Magistrate Allows Inspection of Plaintiff’s Computer Where Many Financial Records Were Missing from Paper Production

Ukiah Auto. Invs. v. Mitsubishi Motors of N. Am., Inc., 2006 WL 1348562 (N.D. Cal. May 17, 2006)

In this brief order, the magistrate judge ruled on the parties’ discovery disputes, including Mitsubishi’s request for an order permitting it to inspect the computer used to record Ukiah’s business transactions. Although Ukiah claimed that it had produced all relevant documents from the computer in paper form, Mitsubishi argued that this was insufficient because many financial statements were missing. Ukiah further claimed that the computer was no longer operational. Ukiah requested that any inspection be conducted by a neutral at Mitsubishi’s expense. Read More

District Court Affirms Magistrate’s Decision Finding No Privilege Waiver as to Personal Files Stored on (but Later Deleted from) Employer-Provided Laptop

Curto v. Med. World Communications, Inc., 2006 WL 1318387 (E.D.N.Y. May 15, 2006)

In this opinion, the district court denied defendants’ objections to a magistrate’s discovery order which concluded that plaintiff had not waived any attorney-client privilege or work product protection as to documents originally created on (but subsequently deleted from) two employer-provided laptops. Read More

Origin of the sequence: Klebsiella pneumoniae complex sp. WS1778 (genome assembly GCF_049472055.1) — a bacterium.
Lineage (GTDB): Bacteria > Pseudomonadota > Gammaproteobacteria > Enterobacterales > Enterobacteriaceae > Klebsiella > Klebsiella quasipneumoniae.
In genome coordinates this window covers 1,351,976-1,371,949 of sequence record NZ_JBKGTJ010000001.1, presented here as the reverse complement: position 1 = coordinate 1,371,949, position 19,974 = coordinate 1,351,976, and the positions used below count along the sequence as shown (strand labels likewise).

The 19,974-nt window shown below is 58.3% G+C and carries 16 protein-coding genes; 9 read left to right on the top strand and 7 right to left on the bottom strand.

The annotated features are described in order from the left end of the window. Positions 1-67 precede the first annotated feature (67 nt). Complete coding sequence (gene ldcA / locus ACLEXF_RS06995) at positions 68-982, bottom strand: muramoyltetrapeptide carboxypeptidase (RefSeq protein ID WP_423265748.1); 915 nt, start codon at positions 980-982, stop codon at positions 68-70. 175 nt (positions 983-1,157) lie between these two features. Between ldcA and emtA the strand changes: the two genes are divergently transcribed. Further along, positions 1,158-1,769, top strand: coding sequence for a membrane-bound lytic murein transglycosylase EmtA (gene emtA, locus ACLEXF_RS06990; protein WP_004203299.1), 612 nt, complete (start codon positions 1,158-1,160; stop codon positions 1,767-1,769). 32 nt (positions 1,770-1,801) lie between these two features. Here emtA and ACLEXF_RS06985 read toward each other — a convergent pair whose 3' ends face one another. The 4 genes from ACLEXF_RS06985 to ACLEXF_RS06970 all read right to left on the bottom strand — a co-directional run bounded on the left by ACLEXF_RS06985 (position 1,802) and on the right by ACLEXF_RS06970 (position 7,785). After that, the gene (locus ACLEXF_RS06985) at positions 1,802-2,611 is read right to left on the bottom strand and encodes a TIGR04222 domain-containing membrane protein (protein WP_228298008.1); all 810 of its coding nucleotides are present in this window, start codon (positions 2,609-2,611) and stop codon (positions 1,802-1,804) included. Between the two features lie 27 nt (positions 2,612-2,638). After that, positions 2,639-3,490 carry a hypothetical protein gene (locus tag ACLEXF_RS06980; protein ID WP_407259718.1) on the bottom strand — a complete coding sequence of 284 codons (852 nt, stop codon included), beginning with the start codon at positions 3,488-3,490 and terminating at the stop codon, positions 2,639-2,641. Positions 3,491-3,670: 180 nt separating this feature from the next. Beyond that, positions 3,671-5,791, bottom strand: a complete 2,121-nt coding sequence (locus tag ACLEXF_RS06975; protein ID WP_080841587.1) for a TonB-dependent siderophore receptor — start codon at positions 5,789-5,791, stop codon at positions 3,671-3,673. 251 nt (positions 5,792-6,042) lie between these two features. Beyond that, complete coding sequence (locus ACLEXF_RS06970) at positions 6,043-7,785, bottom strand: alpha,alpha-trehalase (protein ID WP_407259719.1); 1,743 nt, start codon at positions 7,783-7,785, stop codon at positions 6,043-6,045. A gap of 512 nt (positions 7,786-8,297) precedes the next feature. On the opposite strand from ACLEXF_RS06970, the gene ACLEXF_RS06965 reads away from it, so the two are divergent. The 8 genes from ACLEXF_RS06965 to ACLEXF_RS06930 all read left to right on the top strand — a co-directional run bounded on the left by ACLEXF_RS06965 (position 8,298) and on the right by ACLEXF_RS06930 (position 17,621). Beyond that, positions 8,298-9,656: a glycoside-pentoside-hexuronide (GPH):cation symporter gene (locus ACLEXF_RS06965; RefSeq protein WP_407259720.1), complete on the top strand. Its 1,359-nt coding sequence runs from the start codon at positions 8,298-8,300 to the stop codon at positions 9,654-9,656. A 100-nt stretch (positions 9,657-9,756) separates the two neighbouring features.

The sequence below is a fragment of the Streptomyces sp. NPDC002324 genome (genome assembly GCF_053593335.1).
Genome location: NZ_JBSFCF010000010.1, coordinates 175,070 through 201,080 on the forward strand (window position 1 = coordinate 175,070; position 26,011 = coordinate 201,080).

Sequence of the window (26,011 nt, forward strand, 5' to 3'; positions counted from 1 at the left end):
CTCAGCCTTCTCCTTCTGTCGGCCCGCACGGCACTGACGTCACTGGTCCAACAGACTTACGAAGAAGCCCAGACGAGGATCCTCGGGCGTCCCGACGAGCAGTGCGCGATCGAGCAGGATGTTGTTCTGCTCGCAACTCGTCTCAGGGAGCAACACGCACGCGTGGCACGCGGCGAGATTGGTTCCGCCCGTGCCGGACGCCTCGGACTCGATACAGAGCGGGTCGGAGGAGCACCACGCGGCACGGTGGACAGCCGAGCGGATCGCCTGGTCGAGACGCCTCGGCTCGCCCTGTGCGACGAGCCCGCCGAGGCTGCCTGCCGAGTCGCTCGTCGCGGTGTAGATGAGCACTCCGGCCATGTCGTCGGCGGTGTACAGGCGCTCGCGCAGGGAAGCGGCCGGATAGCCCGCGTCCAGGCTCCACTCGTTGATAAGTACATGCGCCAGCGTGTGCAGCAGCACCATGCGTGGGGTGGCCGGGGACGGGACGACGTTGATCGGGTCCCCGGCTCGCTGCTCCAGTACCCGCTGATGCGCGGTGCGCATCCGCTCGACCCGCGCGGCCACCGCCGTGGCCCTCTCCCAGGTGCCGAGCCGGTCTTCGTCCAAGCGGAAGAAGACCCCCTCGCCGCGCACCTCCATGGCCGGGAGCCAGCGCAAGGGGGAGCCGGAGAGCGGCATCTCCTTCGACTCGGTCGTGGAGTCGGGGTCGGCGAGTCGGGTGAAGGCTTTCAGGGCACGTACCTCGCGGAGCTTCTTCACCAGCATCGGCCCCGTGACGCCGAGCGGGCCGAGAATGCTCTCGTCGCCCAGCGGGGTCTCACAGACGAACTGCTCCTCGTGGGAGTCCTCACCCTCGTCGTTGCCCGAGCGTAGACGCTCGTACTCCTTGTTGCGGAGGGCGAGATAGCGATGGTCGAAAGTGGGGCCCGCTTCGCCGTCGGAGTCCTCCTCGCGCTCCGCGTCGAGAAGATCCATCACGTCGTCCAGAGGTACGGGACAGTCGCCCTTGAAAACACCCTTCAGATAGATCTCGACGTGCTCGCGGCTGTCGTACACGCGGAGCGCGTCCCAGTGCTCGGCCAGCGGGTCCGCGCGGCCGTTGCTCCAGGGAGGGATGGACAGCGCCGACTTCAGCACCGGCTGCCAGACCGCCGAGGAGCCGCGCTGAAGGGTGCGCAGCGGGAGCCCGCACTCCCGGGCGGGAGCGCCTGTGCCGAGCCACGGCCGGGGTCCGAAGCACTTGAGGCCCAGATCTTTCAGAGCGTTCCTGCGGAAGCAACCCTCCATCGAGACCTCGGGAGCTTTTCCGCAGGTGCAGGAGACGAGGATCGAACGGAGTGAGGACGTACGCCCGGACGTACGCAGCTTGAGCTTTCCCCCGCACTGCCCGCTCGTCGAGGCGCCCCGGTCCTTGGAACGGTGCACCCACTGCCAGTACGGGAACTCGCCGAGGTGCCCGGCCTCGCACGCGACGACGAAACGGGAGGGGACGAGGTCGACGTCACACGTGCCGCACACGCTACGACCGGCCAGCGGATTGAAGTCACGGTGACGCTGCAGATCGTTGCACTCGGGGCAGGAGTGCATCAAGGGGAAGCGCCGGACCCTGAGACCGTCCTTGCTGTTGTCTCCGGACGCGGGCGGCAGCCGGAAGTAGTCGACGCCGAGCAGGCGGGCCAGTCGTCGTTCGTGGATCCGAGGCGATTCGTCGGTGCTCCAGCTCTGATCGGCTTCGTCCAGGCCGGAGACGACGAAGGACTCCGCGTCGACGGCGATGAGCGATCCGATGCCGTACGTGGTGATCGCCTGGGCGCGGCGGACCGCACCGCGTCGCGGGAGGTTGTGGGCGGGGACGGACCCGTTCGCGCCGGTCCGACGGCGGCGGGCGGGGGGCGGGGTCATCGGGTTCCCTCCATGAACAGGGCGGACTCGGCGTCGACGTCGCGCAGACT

Citing Sedona Principles, State Court Allows Forensic Imaging of Former Employee’s Home Computer

Quotient, Inc. v. Toon, 2005 WL 4006493 (Md. Cir. Ct. Dec. 23, 2005)

In this case, Quotient alleged that while still a Quotient employee, Mr. Toon intentionally and surreptitiously provided a former Quotient employee access to Quotient’s computer system so that the former employee could obtain Quotient’s trade secrets and confidential information and use such information to compete with Quotient. Quotient sought an order to permit Quotient’s retained computer expert access to “Toon’s personal computer system, hard drives and back-up hard drives, disks, C.D.’s and/or other data, back up devices or vehicles in order to capture an image of these items.” Quotient represented it would pay the full and complete cost of the copying process and would abide by any restriction on access and use imposed by the court. Read More

Court Declines to Shift Costs of Production of E-mail from Backup Tapes, Citing Defendants’ Non-Compliant and Deceptive Discovery Tactics and Disregard of Court Orders

Wachtel v. Guardian Life Ins. Co., 2006 WL 1286189 (D.N.J. May 8, 2006) (Unpublished)

In this opinion, the court addressed plaintiff’s motion to compel production of certain materials being withheld by defendants on a claim of privilege. It also denied defendants’ appeals of earlier discovery orders issued by the magistrate which imposed an adverse inference sanction for spoliation of evidence and required defendants to produce from backup tapes the e-mail of some 59 individuals. Read More